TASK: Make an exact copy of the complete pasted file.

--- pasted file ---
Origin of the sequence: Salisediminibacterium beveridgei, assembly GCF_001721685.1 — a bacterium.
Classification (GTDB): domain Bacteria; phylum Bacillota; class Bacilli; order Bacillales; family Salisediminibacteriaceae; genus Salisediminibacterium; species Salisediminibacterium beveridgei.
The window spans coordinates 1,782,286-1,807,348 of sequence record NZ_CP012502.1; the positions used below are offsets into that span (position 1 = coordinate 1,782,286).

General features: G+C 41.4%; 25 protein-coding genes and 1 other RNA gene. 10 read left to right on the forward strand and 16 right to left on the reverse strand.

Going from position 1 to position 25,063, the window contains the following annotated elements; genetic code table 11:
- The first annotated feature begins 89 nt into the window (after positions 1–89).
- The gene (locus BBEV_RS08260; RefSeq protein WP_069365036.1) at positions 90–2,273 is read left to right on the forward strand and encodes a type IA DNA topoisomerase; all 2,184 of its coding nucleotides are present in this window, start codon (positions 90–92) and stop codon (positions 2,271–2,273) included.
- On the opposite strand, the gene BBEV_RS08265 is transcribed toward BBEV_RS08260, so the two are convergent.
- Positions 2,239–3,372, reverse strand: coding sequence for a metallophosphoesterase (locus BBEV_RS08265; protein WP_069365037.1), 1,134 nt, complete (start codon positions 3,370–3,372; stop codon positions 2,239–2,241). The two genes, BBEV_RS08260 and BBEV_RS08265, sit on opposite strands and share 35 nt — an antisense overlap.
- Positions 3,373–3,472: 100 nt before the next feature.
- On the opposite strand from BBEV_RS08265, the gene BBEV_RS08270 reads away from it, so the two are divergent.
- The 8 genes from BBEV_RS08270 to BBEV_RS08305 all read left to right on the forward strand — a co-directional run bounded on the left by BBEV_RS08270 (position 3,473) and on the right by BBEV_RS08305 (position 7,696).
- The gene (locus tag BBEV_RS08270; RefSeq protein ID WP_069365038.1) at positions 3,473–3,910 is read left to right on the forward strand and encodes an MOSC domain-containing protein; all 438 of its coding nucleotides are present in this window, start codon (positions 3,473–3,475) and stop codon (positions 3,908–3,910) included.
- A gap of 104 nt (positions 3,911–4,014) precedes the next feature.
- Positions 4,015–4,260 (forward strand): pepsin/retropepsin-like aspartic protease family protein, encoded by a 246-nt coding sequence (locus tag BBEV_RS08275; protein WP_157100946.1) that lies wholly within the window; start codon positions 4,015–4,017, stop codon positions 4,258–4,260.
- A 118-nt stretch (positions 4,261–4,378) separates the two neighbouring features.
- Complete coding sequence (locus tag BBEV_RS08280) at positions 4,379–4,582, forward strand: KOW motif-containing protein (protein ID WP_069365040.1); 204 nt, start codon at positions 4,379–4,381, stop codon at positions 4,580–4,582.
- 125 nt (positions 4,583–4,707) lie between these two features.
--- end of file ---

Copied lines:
Origin of the sequence: Salisediminibacterium beveridgei, assembly GCF_001721685.1 — a bacterium.
Classification (GTDB): domain Bacteria; phylum Bacillota; class Bacilli; order Bacillales; family Salisediminibacteriaceae; genus Salisediminibacterium; species Salisediminibacterium beveridgei.
The window spans coordinates 1,782,286-1,807,348 of sequence record NZ_CP012502.1; the positions used below are offsets into that span (position 1 = coordinate 1,782,286).

General features: G+C 41.4%; 25 protein-coding genes and 1 other RNA gene. 10 read left to right on the forward strand and 16 right to left on the reverse strand.

Going from position 1 to position 25,063, the window contains the following annotated elements; genetic code table 11:
- The first annotated feature begins 89 nt into the window (after positions 1–89).
- The gene (locus BBEV_RS08260; RefSeq protein WP_069365036.1) at positions 90–2,273 is read left to right on the forward strand and encodes a type IA DNA topoisomerase; all 2,184 of its coding nucleotides are present in this window, start codon (positions 90–92) and stop codon (positions 2,271–2,273) included.
- On the opposite strand, the gene BBEV_RS08265 is transcribed toward BBEV_RS08260, so the two are convergent.
- Positions 2,239–3,372, reverse strand: coding sequence for a metallophosphoesterase (locus BBEV_RS08265; protein WP_069365037.1), 1,134 nt, complete (start codon positions 3,370–3,372; stop codon positions 2,239–2,241). The two genes, BBEV_RS08260 and BBEV_RS08265, sit on opposite strands and share 35 nt — an antisense overlap.
- Positions 3,373–3,472: 100 nt before the next feature.
- On the opposite strand from BBEV_RS08265, the gene BBEV_RS08270 reads away from it, so the two are divergent.
- The 8 genes from BBEV_RS08270 to BBEV_RS08305 all read left to right on the forward strand — a co-directional run bounded on the left by BBEV_RS08270 (position 3,473) and on the right by BBEV_RS08305 (position 7,696).
- The gene (locus tag BBEV_RS08270; RefSeq protein ID WP_069365038.1) at positions 3,473–3,910 is read left to right on the forward strand and encodes an MOSC domain-containing protein; all 438 of its coding nucleotides are present in this window, start codon (positions 3,473–3,475) and stop codon (positions 3,908–3,910) included.
- A gap of 104 nt (positions 3,911–4,014) precedes the next feature.
- Positions 4,015–4,260 (forward strand): pepsin/retropepsin-like aspartic protease family protein, encoded by a 246-nt coding sequence (locus tag BBEV_RS08275; protein WP_157100946.1) that lies wholly within the window; start codon positions 4,015–4,017, stop codon positions 4,258–4,260.
- A 118-nt stretch (positions 4,261–4,378) separates the two neighbouring features.
- Complete coding sequence (locus tag BBEV_RS08280) at positions 4,379–4,582, forward strand: KOW motif-containing protein (protein ID WP_069365040.1); 204 nt, start codon at positions 4,379–4,381, stop codon at positions 4,580–4,582.
- 125 nt (positions 4,583–4,707) lie between these two features.